Eisenhower: Address at the New England “Forward to ’54” Dinner, Boston, Massachusetts

September 21, 1953

We are many things.

We are liberal for we do believe that, in judging his own daily welfare, each citizen, however humble, has greater wisdom than any government, however great.

We are progressive–for we are less impressed with the difficulties we observed yesterday than the opportunities we envision tomorrow.

And we are conservative–for we can conceive of no higher commission that history could have conferred upon us than that which we humbly bear–the preservation, in this time of tempest and of peril, of the spiritual values that alone give dignity and meaning to man’s pilgrimage on this earth.

Eisenhower: Radio and Television Address to the American People on the State of the Nation.

April 5, 1954

But aside from this, my friends, we have also a Government that is ready to act whenever necessary. Now one of the important things in this kind of problem is the attitude of your Government. I have tried to define our Government several times as one that is completely liberal in its relationship to people, but earnestly tries to be conservative when it deals with your money and your economy.

Eisenhower: Radio and Television Address to the American People on the Achievements of the 83d Congress.

August 23, 1954

Now this program at home can be defined best, I think, by saying this: that it has been a liberal program in all of those things that bring the Federal Government in contact with the individual, when it deals with the individual and his problems; in this field, the Government tries to be humane, considerate, and sympathetic–and that is true liberalism. But when it comes to the economy of this country, your pocketbook, and your taxes, it tries to be conservative.

So it is conservative in the economy, liberal in human affairs.

Eisenhower: Remarks at the Convention of the National Association of Retail Grocers

June 16, 1954

Now, as I see it, it is the kind of government that wants to leave in the hands of all citizens the maximum possible amount of their own money to spend, that wants to emphasize the local responsibility and authority in government, that nevertheless wants to do those things that the Federal Government should properly do to help citizens advantage themselves, to encourage them to take risks and to exercise their own initiative. That is the kind of government that I believe is truly liberal.

Eisenhower: Remarks at the Airport, Pendleton, Oregon.

September 23, 1954

I think I can best say it this way: with everything, and in everything that affects your relationship to your Federal Government, that Government means to be liberal, human, sympathetic–always.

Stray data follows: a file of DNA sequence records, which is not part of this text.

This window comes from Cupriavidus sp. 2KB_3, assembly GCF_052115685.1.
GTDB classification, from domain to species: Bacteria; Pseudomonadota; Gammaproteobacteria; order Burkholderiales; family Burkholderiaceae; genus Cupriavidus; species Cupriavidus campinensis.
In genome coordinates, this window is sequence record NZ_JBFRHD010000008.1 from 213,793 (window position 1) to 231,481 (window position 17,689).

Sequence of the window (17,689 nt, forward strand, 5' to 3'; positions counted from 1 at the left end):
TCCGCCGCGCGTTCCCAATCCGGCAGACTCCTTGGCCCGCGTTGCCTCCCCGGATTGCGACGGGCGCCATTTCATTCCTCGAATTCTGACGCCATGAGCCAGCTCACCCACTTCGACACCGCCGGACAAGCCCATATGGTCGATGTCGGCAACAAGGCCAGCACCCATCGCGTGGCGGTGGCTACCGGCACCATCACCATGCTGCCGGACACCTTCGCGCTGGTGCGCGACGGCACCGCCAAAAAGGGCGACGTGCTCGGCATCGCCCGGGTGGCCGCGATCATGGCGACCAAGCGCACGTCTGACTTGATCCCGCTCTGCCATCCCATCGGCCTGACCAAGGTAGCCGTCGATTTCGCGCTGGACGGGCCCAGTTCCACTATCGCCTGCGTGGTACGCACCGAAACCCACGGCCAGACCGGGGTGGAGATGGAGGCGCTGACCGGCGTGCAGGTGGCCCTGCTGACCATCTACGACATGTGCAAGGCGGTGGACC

Eisenhower: Address at the Centennial Commencement of Pennsylvania State University.

June 11, 1955

In this country we emphasize both liberal and practical education. But too often it is a liberal education for one and a practical education for another. What we desperately need is an integrated liberal, practical education for the same person–for every American youth who can possibly obtain its blessings. Hand and head and heart were made to work together. They must work together. They should be educated together.

Republican Party Platform of 1956

August 20, 1956

Our great President Dwight D. Eisenhower has counseled us further: “In all those things which deal with people, be liberal, be human. In all those things which deal with people’s money, or their economy, or their form of government, be conservative.”


References

[1] “Humans are a minor perturbation in the life of the earth.” https://sbarefoot.wordpress.com/2014/02/09/humans-are-a-minor-perturbation-in-the-life-of-the-earth

[2] “The Life of Reason; or the Phases of Human Progress,” by George Santayana. Originally published by Charles Scribner’s Sons in 1905. http://www.gutenberg.org/files/15000/15000-h/vol1.html

[3] History of ‘In God We Trust’ – US Treasury. http://www.treasury.gov/about/education/Pages/in-god-we-trust.aspx

[4] Joint Resolution of July 30, 1956, Public Law 84-851, 70 STAT 732, which established the national motto of the United States to be “In God We Trust”., 07/30/1956 http://research.archives.gov/description/299867

[5] “Do you know the Pledge of Allegiance? Are you sure?” https://confrontingmediocrity.net/2010/07/30/pledge/

[6] “The Five Extra Words That Can Fix the Second Amendment” http://www.washingtonpost.com/opinions/the-five-extra-words-that-can-fix-the-second-amendment/2014/04/11/f8a19578-b8fa-11e3-96ae-f2c36d2b1245_story.html

[7] “The Triumph and Collapse of Liberalism” http://www3.nd.edu/~amcadams/CP142_2004/Triumphliberalism.htm

[8] “The American Presidency Project”  http://www.presidency.ucsb.edu/